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  • P.D.Jonson

Saturday Sanity Break, 6 July 2019 -Questions answered

Updated: May 2, 2020


Two rate cuts in quick succession gets cash interest rates to an alltime 1% low, much lower than in the severe recession of 1990/91. The word ‘panic’ is bandied about.

Not much room for further cuts if it turns out Australia is facing a really bad recession. ‘We need help’ says RBA but events show they needed help when house prices were rocketing up and the central bank sat still like monkeys mesmerised by a cobra. Getting local interest rates to normality would have pricked the housing boom earlier and given first home owners help to get set.

The tax cuts waved through the House and the Senate by Labor will help keep the economy bubbling along. Additional infrastructure funds may be made available but please remember, Scomo and Josh, that past infrastructure spending did not always succeed.

In any case, local issues are far less important than global ones. Share prices are still rocketing up but will crash shortly. If the USA-China trade war gets worse that will be another big negative effect on global economic activity.

The UK looks like crashing out of the EU without a deal, which will have another bad impact. Greece may be next, or Italy, and the EU will be in crisis mode.

How well is Australia’s economy travelling?

Adam Creighton lays it all out. Here is a bare bones summary.

Australia’s growth looks better than it is due to strong immigration. Since the last severe recession in 1990-91, incomes per capita have signalled three per capita recessions. Since 2010 Britain, Germany, the USA and Japan have grown faster per capita than Australia. As a result, ‘we are slowly falling down the global living standards league table.

‘Meanwhile, debt continues to mount. Home sales, prices and credit growth boomed for years until 2017, but regulators and governments did little to stop it, …’

‘The prospects for politically difficult reform aren’t great. … The Productivity Commission’s “to do” lists have been ignored, along with umpteen other reports that gather in ministerial offices.’

If you somehow add the price of gold and other assets to goods and services inflation it is not obvious that inflation is low. There has been no effort by the Reserve Bank to grapple with the problem of asset inflation, despite Philip Lowe’s fine work on this subject as a graduate student.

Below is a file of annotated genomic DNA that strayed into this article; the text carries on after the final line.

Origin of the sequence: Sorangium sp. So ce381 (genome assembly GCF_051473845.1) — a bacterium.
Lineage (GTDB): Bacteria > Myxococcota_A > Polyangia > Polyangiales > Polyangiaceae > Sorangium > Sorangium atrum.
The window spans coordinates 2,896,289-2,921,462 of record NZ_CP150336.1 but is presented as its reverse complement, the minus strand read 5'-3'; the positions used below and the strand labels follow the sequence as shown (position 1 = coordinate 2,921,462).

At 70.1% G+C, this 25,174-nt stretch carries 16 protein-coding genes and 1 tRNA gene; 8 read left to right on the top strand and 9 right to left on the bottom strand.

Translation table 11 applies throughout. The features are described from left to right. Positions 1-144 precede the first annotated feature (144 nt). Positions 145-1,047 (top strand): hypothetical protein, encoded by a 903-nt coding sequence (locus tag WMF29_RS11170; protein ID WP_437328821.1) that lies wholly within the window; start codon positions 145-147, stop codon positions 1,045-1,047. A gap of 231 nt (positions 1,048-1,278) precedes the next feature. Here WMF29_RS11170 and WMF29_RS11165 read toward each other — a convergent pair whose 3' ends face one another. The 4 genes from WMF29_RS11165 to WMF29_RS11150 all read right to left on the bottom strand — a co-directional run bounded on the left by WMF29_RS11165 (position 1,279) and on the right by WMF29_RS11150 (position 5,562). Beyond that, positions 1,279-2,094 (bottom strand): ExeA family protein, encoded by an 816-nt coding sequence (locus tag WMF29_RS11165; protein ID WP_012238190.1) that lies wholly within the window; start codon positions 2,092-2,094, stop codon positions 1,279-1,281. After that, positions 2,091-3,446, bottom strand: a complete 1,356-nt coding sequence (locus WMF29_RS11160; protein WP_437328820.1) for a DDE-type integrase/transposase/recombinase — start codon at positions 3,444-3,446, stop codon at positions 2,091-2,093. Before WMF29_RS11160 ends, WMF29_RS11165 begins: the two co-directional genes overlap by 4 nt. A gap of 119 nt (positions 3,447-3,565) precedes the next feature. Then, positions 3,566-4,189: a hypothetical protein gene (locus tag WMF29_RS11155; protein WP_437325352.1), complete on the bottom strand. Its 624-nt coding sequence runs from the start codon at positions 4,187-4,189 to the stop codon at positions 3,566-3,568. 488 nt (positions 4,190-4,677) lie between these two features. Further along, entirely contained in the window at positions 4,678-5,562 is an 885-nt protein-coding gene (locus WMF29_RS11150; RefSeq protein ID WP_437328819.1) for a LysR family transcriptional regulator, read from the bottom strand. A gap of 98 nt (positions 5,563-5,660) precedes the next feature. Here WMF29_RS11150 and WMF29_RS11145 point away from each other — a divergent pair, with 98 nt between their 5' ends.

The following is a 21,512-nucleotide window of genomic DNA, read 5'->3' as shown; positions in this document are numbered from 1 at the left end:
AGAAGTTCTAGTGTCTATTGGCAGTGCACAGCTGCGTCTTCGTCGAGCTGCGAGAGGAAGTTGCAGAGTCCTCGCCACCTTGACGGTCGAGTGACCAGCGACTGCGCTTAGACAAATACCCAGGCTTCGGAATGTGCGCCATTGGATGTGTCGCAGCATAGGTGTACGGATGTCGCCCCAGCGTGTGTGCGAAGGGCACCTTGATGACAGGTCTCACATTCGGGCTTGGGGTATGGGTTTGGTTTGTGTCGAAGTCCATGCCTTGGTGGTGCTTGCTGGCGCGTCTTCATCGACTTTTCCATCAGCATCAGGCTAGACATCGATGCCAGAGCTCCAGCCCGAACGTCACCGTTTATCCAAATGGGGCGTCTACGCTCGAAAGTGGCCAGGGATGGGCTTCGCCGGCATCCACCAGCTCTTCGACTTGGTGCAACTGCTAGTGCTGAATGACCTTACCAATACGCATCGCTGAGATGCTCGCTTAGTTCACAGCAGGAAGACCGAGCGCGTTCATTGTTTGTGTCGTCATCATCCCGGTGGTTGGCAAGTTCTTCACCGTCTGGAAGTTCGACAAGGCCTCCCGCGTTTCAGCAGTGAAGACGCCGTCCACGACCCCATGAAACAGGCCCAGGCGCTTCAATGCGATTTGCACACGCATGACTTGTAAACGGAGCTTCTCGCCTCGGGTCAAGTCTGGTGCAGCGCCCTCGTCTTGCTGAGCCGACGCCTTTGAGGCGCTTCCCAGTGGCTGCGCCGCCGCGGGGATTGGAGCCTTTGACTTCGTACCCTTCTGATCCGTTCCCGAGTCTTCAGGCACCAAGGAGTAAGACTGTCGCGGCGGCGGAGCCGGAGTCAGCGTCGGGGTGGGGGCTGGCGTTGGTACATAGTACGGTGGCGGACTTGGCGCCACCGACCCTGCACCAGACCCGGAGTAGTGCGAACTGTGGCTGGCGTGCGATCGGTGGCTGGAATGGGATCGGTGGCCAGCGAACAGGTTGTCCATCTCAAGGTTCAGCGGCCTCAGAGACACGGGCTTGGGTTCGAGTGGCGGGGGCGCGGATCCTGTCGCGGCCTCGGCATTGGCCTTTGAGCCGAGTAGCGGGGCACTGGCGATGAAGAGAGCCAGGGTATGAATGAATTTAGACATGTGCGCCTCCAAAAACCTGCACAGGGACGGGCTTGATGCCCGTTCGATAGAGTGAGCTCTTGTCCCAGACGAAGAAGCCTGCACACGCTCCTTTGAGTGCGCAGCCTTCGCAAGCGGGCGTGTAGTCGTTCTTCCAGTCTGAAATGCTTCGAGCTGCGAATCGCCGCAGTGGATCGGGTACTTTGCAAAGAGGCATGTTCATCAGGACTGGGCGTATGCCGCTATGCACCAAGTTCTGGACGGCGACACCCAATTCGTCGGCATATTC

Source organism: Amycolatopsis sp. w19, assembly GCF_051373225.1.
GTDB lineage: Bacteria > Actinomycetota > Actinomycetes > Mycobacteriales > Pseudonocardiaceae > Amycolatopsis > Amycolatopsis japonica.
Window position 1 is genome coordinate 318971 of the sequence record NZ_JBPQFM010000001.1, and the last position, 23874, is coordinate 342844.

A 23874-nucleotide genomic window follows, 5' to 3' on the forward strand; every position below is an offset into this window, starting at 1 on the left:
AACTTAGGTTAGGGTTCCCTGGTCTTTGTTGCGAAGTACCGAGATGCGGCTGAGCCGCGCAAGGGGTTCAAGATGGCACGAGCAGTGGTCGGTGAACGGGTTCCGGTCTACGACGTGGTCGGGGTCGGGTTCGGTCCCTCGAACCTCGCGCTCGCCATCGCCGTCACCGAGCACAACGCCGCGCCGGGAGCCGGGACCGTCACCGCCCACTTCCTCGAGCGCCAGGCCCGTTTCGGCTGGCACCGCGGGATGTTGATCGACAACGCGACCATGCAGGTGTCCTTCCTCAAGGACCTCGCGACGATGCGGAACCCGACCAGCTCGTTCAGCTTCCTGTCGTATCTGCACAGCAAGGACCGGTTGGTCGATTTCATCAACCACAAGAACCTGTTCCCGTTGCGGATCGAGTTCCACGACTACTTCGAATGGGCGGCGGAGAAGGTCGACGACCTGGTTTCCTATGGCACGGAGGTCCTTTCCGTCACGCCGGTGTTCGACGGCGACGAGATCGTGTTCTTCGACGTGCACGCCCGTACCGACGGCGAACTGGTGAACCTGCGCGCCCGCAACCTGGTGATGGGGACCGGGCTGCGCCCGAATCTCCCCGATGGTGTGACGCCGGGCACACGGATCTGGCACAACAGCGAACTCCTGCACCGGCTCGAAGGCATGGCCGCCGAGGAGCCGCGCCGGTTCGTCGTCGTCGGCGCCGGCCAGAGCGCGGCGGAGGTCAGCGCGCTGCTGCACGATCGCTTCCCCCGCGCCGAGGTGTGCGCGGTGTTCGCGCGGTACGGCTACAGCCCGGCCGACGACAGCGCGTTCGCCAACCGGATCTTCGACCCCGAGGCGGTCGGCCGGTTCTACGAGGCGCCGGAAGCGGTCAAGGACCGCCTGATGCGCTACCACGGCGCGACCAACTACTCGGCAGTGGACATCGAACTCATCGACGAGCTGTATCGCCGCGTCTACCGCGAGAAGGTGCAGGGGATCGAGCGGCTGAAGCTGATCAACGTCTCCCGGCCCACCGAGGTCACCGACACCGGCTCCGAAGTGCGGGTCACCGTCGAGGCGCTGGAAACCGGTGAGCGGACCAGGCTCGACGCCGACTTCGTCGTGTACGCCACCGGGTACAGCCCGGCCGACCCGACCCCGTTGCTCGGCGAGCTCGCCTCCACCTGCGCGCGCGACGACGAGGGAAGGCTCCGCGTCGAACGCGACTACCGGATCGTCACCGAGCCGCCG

And, as a final awful truth, Roy Morgan puts the true rate of unemployment at 9.2 %, almost twice the official rate. This occurs when you add ‘discouraged workers’ who are unemployed but haven’t applied for a job recently. Also, people who are employed but say they would like to work longer hours are estimated to be a further 9.2 % of the population of working age.

If you find this summary just a bit scary, take in the full account here.

Q&A – Why are goods and services inflation so low?

Three factors are influential in this matter. The first is the rise of China, India and the dynamic nations of South East Asia. A great source of newly inexpensive goods and, eventually also services.

Paul Volcker’s big hit on USA inflation in the early 1980s is the second. This changed dramatically inflation expectations and this approach spread to other nations in the following decade. (In Australia the RBA, led by newbies Fraser and Macfarlane, fixed inflation accidentally by imposing a severe recession.)

Most importantly, workers around the world are too timid to demand and receive wage increases. As a result, jobs growth has increased strongly, proving in economics there are sometimes good consequences from apparent bad, or not-so-good, developments. This state of affairs will gradually disappear and inflation will rise again


Fiona Prior surprises herself that she is recommending Richard Lowenstein’s ‘Mystify’ to Henry’s readers. More here.

Sporting life.

Rugby’s star Israel Folau is in the news again. Three senior judges in the UK have presided in a case involving a lad kicked out of a university for quoting the bible.

The headline is: ‘UK religious freedom case a godsend for Folau’.

‘A British university that banished a Christian student from its social work course after he posted a ­series of anti-same-sex marriage Bible verses on Facebook has been ordered to reconsider its decision in a landmark judgment by Britain’s Court of Appeal.’

Alan Jones has provided a long article on the absurdity of the whole affair. Here is the juiciest quote I have seen so far.

‘We have people playing rugby league and rugby union in this country who have abused women, traded in drugs, stripped naked on pub balconies, gouged players’ eyes, have driven vehicles when drunk — they continue to play.

‘A young Polynesian Christian quotes from his Bible and he is banned for life.’

The UK example will be, or should be, bothering Rugby Australia, its Chairman and its CEO, indeed the entire board.'

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